States should make these credits refundable — that is, recipients should be able to get the full amount of the credit no matter what they owe at tax time. For example, states should consider modeling a child tax credit on the expanded credit provided through the Rescue Plan, which is fully available to the lowest-income children without an earnings requirement. States also should avoid age restrictions on the credits. Some states offer property tax circuit-breakers only to seniors, for example, and most restrict EITCs for people not claiming children on their tax returns to people aged 25-64. (So did the federal EITC until the Rescue Plan temporarily addressed this problem.)

This is a good time for states to enact or improve these tax credits. Most states are seeing temporary budget surpluses due to better-than-expected revenue growth following the COVID-19 recession, much of which stems from the historically strong federal response to the crisis. While these temporary surpluses can’t be used to cover investments over the long term, the cost of enacting or improving these credits is typically small enough that states may be able to absorb it without specific additional revenue raisers when the surpluses are gone. Moreover, using temporary surpluses to seed permanent policy gains with substantial long-term benefits like an EITC or Child Tax Credit would be worthwhile even if the state must raise modest additional resources in the future.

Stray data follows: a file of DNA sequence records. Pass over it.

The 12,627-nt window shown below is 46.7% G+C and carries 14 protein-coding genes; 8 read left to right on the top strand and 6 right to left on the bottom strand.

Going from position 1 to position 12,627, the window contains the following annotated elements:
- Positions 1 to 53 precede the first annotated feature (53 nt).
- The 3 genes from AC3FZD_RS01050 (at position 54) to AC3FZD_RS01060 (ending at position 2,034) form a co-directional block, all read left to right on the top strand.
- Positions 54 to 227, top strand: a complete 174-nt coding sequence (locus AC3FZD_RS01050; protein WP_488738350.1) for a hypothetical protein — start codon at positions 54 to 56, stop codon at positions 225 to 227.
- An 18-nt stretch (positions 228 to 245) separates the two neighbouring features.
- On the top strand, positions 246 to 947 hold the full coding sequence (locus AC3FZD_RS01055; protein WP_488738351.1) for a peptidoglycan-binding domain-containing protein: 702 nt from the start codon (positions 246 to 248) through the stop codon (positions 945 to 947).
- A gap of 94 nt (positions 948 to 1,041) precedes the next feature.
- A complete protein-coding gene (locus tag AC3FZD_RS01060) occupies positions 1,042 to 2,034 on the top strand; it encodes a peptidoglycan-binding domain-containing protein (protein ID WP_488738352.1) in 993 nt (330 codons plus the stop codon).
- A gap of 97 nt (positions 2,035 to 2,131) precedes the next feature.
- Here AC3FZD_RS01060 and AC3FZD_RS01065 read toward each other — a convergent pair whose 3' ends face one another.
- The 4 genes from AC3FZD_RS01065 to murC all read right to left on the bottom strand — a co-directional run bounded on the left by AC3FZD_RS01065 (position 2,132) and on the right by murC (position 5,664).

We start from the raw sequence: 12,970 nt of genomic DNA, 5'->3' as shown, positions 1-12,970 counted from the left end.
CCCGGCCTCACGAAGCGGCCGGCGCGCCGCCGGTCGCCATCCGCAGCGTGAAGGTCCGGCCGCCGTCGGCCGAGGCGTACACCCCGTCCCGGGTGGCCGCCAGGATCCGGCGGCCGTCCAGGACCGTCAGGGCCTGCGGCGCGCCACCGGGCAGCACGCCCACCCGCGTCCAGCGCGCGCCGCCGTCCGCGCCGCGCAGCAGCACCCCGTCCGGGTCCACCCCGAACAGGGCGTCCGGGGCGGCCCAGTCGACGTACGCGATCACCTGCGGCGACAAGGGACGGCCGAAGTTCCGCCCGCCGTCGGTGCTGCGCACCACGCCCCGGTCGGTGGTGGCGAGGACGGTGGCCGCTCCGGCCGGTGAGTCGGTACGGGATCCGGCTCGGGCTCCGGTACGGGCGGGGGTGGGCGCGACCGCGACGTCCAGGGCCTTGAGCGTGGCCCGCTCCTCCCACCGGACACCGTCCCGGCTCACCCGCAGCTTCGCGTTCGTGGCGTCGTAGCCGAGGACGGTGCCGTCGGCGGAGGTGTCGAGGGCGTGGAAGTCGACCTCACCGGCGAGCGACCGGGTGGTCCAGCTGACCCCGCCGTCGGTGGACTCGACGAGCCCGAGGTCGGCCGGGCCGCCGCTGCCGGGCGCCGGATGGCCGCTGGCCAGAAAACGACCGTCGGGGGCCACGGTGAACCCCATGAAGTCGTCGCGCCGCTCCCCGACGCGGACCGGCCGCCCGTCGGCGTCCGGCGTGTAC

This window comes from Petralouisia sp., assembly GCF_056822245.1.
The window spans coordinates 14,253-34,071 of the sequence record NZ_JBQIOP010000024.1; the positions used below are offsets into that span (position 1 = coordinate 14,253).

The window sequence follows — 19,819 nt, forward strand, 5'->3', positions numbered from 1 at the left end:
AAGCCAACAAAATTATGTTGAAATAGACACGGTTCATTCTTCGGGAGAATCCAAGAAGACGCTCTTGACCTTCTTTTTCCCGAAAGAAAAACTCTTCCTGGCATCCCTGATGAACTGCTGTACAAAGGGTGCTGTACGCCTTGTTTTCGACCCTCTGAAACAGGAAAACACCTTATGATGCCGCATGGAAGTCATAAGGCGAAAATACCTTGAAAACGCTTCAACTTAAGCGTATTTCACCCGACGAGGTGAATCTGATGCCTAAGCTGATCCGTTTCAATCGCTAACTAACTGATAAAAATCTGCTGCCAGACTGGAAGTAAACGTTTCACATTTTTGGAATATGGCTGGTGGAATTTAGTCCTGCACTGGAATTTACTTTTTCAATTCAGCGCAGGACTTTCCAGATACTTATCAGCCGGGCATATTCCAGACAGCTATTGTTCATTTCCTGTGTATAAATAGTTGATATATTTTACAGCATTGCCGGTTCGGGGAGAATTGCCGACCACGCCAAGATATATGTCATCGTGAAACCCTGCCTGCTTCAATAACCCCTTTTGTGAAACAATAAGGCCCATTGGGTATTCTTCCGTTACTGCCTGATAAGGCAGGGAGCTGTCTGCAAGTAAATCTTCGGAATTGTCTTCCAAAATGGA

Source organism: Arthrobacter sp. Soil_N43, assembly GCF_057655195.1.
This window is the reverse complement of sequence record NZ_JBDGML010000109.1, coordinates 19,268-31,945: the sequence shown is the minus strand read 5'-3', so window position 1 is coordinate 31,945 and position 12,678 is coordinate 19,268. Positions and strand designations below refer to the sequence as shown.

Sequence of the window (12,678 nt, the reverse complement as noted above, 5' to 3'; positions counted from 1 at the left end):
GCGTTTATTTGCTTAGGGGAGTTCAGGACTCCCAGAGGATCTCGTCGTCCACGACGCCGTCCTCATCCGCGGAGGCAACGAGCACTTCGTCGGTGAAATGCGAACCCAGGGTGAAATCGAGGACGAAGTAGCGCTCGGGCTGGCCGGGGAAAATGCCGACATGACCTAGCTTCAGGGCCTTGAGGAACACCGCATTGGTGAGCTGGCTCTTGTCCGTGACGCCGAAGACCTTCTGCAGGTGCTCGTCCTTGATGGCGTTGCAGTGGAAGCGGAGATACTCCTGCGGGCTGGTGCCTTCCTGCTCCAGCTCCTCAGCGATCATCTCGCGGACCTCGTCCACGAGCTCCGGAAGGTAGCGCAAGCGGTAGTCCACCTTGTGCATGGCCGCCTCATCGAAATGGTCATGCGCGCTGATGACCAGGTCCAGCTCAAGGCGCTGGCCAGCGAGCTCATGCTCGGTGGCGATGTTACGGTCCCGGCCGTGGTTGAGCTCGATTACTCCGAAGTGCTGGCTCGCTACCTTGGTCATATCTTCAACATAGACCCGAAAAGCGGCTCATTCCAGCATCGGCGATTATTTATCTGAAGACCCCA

Furthermore, the Treasury Department’s final rules regarding the Rescue Plan’s state fiscal aid make clear that states can enact or improve these targeted tax credits without running afoul of a provision limiting states’ ability to cut taxes while spending that aid. 

Several states, including Arizona, California, Hawai’i, Illinois, Maine, New Mexico, and Vermont, are weighing positive tax credit proposals this legislative session. And Utah recently approved a new 15 percent non-refundable Earned Income Tax Credit (although other aspects of its new tax plan tilt much more toward wealthy Utahns and will lose sizable revenue over time). Last year several states improved their tax credits for struggling families. For example: